Protection of Vulnerable Adults Policy
The characteristics of adult abuse can take a number of forms and cause victims to suffer pain, fear and distress reaching well beyond the time of the actual incident(s). Victims may be too afraid or embarrassed to raise any complaint. They may be reluctant to discuss their concerns with other people or unsure who to trust or approach with their worries.
There may be some situations where victims are unaware that they are being abused or have difficulty in communicating this information to others.
Aim of Policy
The aim of this policy is to ensure the safety of vulnerable adults by outlining clear procedures and ensuring that all staff members are clear about their responsibilities.
A vulnerable adult is a person aged 18 years or over who may be unable to take care of themselves or protect themselves from harm or from being exploited.
This may include a person who:
Is elderly and frail
Has a mental illness including dementia
Has a physical or sensory disability
Has a learning disability
Has a severe physical illness
Is a substance misuser
What is abuse?
Abuse is a violation of an individual’s human and civil rights by any other person or persons. It can take a number of forms:
- Physical abuse e.g. hitting, pushing, shaking, inappropriate restraint, force-feeding, forcible administration of medication, neglect or abandonment
- Sexual abuse e.g. involvement in any sexual activity against his/her will, exposure to pornography, voyeurism and exhibitionism
- Emotional/psychological abuse e.g. intimidation or humiliation
- Financial abuse e.g. theft or exerting improper pressure to sign over money from pensions or savings etc.
- Neglect or acts of omission e.g. being left in wet or soiled clothing, or malnutrition
- Discriminatory abuse e.g. racial, sexual or religious harassment
- Personal exploitation – involves denying an individual his/her rights or forcing him/her to perform tasks that are against his/her will
- Violation of rights e.g. preventing an individual speaking his/her thoughts and opinions
- Institutional abuse e.g. failure to provide a choice of meals or failure to ensure privacy or dignity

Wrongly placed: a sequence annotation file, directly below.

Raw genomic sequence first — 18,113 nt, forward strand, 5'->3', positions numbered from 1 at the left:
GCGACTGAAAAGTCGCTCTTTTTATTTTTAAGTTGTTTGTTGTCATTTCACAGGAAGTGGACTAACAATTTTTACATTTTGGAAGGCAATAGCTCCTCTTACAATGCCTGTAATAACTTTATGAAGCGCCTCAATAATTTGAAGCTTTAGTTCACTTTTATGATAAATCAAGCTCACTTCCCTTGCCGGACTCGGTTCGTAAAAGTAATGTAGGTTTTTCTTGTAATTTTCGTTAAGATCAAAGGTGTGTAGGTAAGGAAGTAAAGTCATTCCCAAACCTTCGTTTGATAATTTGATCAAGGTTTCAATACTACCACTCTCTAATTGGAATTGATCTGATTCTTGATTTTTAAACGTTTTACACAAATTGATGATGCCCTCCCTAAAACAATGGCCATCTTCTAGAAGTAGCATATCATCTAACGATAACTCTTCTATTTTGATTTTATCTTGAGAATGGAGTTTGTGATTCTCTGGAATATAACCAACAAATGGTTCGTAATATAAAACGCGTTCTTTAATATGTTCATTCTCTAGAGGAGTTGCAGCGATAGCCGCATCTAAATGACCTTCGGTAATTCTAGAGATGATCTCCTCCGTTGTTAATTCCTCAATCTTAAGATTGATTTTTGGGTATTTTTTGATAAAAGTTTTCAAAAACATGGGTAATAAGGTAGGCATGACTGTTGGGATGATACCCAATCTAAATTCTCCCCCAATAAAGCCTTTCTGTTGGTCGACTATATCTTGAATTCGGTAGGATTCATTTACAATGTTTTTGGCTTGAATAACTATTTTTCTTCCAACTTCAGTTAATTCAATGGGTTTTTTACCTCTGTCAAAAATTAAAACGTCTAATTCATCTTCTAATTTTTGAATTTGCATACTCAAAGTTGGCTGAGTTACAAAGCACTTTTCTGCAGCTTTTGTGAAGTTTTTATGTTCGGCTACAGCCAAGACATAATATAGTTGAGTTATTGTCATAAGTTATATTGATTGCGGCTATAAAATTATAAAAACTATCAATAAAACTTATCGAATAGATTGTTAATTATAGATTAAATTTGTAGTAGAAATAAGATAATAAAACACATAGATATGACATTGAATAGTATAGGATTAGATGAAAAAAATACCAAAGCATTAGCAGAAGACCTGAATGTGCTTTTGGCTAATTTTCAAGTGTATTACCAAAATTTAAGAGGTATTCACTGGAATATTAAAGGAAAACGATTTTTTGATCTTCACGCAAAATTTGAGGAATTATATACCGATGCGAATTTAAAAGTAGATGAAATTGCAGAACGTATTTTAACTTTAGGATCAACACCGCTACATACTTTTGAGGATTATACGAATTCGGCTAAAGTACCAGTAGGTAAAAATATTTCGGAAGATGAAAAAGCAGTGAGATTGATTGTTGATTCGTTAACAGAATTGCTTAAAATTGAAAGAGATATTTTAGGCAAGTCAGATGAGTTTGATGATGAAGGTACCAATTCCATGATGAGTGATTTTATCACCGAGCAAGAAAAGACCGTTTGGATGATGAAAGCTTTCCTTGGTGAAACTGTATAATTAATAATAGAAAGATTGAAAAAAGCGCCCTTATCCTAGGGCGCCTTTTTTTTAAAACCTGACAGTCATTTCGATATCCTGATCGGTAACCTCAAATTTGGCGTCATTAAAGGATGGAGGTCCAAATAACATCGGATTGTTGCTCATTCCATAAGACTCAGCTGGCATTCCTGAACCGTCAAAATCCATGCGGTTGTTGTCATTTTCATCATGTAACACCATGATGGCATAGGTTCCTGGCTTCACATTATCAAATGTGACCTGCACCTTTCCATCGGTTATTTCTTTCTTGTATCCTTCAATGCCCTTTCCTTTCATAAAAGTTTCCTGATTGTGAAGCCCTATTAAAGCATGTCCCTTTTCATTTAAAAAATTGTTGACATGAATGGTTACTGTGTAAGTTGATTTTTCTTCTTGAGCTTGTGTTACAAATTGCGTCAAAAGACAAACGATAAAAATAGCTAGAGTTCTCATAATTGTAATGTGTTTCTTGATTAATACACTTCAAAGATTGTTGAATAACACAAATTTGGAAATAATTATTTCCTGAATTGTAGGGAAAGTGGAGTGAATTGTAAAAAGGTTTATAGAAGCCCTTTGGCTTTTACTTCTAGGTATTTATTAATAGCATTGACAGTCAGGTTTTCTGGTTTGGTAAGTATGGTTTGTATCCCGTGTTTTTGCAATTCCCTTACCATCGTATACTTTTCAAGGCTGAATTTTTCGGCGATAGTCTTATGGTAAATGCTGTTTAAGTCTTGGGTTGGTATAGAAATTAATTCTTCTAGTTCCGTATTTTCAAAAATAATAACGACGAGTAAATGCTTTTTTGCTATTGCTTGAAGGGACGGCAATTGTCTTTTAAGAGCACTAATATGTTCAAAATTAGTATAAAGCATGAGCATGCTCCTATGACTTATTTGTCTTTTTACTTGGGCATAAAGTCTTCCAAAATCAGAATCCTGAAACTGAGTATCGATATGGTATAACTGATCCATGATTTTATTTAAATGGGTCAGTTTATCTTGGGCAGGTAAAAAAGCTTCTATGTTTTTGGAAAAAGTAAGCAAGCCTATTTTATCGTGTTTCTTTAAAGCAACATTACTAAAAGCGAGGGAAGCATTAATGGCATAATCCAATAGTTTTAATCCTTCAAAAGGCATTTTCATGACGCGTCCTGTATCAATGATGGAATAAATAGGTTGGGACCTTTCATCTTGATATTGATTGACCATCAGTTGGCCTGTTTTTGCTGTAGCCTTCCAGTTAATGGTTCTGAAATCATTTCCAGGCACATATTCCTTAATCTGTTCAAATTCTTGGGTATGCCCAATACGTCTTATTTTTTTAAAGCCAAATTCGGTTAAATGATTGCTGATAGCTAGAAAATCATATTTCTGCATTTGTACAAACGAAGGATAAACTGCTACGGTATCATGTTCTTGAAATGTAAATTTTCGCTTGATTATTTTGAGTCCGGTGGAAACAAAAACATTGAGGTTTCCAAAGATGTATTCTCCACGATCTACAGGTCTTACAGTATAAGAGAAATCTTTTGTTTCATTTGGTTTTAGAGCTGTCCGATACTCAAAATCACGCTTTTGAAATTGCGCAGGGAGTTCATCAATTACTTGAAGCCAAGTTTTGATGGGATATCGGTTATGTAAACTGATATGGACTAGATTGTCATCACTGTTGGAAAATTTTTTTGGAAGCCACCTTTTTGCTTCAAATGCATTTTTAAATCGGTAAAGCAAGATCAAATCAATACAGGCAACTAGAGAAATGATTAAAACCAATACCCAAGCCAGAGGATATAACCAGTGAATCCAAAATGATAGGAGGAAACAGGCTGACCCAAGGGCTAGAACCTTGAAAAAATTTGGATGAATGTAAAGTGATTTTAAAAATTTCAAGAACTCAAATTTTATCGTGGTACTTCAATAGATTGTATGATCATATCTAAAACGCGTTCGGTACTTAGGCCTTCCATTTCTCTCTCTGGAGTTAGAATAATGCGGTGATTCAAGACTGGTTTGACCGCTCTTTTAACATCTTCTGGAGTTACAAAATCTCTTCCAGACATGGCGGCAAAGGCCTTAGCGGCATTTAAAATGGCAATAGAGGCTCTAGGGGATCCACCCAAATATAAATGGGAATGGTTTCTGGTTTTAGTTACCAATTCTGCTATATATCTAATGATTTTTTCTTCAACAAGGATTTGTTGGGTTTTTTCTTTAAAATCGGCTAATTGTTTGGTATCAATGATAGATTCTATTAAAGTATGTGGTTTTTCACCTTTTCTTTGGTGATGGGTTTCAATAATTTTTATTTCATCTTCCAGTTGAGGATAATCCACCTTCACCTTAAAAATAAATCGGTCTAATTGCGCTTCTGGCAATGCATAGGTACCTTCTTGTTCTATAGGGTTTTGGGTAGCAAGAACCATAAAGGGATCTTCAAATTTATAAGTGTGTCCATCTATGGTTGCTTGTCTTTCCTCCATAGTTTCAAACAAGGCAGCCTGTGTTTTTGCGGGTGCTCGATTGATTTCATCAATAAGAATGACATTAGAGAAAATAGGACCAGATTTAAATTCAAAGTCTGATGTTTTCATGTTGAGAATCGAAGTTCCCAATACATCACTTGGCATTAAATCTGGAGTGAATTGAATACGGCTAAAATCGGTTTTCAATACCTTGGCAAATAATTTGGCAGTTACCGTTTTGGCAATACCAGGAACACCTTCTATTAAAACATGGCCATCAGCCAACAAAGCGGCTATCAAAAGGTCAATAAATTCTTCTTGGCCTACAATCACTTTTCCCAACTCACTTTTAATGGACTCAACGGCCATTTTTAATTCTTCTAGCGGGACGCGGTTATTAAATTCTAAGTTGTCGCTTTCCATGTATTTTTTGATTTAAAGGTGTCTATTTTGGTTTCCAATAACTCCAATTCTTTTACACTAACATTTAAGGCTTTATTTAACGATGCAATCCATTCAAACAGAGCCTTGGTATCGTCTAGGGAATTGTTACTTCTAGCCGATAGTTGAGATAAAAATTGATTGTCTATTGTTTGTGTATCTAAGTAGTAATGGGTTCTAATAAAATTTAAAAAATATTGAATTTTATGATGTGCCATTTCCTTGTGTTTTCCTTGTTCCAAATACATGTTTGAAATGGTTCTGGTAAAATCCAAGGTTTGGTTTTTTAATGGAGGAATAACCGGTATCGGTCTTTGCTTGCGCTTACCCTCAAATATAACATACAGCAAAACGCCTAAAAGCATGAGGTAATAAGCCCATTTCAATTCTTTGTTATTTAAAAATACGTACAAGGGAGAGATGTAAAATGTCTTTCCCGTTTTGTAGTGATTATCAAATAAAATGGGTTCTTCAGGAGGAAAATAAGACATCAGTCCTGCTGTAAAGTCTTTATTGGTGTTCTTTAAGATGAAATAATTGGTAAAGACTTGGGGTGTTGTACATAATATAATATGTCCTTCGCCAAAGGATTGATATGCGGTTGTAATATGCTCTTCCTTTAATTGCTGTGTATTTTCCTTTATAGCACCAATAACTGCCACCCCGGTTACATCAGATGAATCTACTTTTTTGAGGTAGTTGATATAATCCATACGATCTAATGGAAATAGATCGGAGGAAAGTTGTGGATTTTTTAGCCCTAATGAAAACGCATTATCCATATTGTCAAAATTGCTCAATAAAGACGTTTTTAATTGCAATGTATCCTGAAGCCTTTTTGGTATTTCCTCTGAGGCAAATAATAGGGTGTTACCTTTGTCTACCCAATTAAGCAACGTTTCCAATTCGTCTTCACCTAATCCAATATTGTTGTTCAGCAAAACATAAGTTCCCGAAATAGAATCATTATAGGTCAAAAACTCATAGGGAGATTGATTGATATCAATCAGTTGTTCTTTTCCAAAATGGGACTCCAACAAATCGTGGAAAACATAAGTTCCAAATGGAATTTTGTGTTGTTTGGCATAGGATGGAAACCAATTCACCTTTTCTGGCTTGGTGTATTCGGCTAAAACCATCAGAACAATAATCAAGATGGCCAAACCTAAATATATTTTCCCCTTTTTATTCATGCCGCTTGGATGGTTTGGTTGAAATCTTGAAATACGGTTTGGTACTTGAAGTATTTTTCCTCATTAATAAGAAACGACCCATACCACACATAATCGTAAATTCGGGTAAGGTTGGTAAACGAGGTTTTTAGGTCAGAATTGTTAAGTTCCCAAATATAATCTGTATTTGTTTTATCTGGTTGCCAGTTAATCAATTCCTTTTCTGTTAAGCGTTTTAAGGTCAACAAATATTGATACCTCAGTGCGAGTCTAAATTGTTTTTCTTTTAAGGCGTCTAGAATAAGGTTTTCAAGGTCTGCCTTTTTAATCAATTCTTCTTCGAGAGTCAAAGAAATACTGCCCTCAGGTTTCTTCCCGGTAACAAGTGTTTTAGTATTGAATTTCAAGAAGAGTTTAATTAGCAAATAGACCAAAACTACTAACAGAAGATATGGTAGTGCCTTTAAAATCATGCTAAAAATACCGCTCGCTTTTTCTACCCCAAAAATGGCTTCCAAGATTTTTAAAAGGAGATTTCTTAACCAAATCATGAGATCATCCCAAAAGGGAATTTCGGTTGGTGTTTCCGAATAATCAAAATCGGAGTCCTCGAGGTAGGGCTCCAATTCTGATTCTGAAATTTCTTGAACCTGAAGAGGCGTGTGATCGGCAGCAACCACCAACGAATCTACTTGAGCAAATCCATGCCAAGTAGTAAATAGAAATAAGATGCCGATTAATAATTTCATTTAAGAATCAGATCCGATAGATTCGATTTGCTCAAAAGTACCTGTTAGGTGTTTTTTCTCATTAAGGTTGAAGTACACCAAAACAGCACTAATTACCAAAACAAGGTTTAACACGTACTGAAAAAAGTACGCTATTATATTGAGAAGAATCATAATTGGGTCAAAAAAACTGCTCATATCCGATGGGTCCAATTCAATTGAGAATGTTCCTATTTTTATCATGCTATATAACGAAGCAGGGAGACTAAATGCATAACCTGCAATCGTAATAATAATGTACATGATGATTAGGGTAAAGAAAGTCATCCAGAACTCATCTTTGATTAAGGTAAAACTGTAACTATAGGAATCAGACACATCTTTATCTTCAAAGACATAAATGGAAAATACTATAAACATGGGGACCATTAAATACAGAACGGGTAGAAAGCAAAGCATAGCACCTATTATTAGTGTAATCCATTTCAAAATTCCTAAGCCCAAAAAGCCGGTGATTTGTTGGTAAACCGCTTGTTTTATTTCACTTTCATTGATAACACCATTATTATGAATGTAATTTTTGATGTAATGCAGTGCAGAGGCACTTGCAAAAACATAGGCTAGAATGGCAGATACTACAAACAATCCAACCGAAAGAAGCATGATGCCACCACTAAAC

If the allegation or suspicion of abuse is discovered by a member of staff/facilitator then they should inform a director as soon as possible.
The director will then make a written record of the allegation or suspicion of abuse and discuss the situation with another director before speaking to professionals.
If a facilitator/staff member has been told about the allegation of abuse in confidence, they should attempt to gain the consent of the victim to make a referral to another agency. However, the gaining of the consent is not essential in order for information to be passed on. Consideration needs to be given to:
- The scale of the abuse
- The risk of harm to others
- The capacity of the victim to understand the issues of abuse and consent
If there is any doubt about whether or not to report an issue to Social Services then it should be reported.
In emergency situations (e.g. where there is the risk or occurrence or severe physical injury), where immediate action is needed to safeguard the health or
safety of the individual or anyone else who may be at risk, the emergency services must be contacted.
Where a crime is taking place, has just occurred or is suspected, the police must be contacted immediately.
All members of staff/facilitators have a responsibility to be aware of this policy and to report any suspicions that they might have concerning adult abuse.
Newly recruited staff who have contact with clients must pass a DBS check.
- Social Services
- Adult Protection – Principal Officer
This policy is informed by, and adheres, to The African Families in the UK (CIC) Adult Protection Policy and Procedures, and to the following legislation:
NHS and Community Care Act 1990
Mental Health Act 1983
Public Interest Disclosure Act 1998
Care Standards Act 2000